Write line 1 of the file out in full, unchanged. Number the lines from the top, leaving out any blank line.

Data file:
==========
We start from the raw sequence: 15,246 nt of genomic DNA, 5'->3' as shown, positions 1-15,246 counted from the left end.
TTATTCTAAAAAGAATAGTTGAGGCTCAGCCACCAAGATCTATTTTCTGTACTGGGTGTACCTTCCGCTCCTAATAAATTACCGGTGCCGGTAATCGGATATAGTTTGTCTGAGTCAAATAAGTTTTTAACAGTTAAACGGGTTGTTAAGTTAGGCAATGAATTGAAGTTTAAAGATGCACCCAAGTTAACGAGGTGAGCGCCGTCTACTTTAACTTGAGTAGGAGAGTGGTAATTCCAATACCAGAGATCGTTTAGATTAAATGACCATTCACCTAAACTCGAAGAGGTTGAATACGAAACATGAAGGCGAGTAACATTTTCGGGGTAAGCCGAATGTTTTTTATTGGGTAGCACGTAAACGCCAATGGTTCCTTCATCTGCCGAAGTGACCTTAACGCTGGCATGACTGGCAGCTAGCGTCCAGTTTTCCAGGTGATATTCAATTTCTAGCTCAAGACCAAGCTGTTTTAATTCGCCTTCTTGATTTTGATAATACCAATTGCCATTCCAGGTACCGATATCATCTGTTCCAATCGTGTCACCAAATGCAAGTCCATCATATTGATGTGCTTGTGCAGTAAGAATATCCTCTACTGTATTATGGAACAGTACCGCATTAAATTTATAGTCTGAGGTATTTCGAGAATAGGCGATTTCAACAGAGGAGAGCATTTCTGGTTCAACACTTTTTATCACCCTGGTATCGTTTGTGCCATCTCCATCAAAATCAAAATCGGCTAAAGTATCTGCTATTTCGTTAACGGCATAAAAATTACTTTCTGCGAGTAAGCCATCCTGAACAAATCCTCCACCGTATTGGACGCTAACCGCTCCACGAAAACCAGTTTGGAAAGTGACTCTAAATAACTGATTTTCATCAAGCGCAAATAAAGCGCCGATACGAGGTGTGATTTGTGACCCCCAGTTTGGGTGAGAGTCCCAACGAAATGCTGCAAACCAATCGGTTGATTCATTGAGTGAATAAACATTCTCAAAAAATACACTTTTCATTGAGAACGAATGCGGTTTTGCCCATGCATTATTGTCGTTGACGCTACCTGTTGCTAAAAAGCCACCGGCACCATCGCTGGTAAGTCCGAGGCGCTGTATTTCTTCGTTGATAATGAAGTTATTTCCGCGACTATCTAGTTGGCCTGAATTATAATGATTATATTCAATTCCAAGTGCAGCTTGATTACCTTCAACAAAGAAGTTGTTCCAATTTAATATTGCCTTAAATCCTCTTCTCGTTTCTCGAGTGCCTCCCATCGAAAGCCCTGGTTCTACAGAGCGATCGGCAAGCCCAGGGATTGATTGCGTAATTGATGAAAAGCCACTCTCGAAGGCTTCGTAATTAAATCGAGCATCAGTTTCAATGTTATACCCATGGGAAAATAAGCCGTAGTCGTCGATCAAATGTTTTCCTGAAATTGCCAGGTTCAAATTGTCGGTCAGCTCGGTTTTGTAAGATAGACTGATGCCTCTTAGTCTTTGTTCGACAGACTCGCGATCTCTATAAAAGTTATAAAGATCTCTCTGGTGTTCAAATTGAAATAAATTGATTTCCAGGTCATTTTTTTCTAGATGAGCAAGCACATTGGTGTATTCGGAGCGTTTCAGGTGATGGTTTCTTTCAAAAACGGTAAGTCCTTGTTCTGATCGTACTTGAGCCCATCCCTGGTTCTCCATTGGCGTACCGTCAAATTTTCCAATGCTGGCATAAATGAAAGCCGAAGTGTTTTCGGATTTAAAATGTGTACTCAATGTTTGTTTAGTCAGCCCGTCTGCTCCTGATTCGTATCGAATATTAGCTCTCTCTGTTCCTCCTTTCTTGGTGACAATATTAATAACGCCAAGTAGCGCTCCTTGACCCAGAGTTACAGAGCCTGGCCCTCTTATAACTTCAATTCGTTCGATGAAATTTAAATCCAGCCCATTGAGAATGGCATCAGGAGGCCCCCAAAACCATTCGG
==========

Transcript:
We start from the raw sequence: 15,246 nt of genomic DNA, 5'->3' as shown, positions 1-15,246 counted from the left end.